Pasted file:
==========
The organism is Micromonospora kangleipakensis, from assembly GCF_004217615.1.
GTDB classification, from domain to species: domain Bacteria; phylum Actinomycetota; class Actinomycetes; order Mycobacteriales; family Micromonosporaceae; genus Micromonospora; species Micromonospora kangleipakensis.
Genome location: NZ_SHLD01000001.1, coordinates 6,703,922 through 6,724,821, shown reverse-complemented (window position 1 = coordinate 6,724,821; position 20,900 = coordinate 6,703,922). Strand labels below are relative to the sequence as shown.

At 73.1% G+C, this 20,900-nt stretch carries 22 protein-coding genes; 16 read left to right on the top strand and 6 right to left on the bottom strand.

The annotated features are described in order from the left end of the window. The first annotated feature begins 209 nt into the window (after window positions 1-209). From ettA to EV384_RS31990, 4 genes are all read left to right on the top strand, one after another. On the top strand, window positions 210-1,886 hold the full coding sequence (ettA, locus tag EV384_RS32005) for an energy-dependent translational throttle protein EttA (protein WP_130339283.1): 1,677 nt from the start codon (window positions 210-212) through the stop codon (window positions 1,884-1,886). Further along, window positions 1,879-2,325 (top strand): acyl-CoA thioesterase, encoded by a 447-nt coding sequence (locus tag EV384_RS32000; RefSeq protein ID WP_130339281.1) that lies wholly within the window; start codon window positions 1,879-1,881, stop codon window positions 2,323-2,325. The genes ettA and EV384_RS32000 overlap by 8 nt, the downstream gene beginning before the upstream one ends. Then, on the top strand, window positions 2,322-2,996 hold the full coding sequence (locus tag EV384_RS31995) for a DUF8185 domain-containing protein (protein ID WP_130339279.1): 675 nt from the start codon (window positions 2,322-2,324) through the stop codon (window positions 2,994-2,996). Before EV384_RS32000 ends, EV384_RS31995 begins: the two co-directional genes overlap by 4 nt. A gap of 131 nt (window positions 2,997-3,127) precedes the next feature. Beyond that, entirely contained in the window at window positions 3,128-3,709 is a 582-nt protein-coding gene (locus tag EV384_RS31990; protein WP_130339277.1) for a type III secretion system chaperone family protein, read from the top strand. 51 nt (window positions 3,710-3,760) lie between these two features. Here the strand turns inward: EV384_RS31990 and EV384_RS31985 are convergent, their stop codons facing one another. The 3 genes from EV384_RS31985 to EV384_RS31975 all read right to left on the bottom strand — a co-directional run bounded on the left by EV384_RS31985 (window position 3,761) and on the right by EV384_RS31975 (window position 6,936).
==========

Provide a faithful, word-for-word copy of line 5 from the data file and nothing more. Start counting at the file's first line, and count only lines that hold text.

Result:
The annotated features are described in order from the left end of the window. The first annotated feature begins 209 nt into the window (after window positions 1-209). From ettA to EV384_RS31990, 4 genes are all read left to right on the top strand, one after another. On the top strand, window positions 210-1,886 hold the full coding sequence (ettA, locus tag EV384_RS32005) for an energy-dependent translational throttle protein EttA (protein WP_130339283.1): 1,677 nt from the start codon (window positions 210-212) through the stop codon (window positions 1,884-1,886). Further along, window positions 1,879-2,325 (top strand): acyl-CoA thioesterase, encoded by a 447-nt coding sequence (locus tag EV384_RS32000; RefSeq protein ID WP_130339281.1) that lies wholly within the window; start codon window positions 1,879-1,881, stop codon window positions 2,323-2,325. The genes ettA and EV384_RS32000 overlap by 8 nt, the downstream gene beginning before the upstream one ends. Then, on the top strand, window positions 2,322-2,996 hold the full coding sequence (locus tag EV384_RS31995) for a DUF8185 domain-containing protein (protein ID WP_130339279.1): 675 nt from the start codon (window positions 2,322-2,324) through the stop codon (window positions 2,994-2,996). Before EV384_RS32000 ends, EV384_RS31995 begins: the two co-directional genes overlap by 4 nt. A gap of 131 nt (window positions 2,997-3,127) precedes the next feature. Beyond that, entirely contained in the window at window positions 3,128-3,709 is a 582-nt protein-coding gene (locus tag EV384_RS31990; protein WP_130339277.1) for a type III secretion system chaperone family protein, read from the top strand. 51 nt (window positions 3,710-3,760) lie between these two features. Here the strand turns inward: EV384_RS31990 and EV384_RS31985 are convergent, their stop codons facing one another. The 3 genes from EV384_RS31985 to EV384_RS31975 all read right to left on the bottom strand — a co-directional run bounded on the left by EV384_RS31985 (window position 3,761) and on the right by EV384_RS31975 (window position 6,936).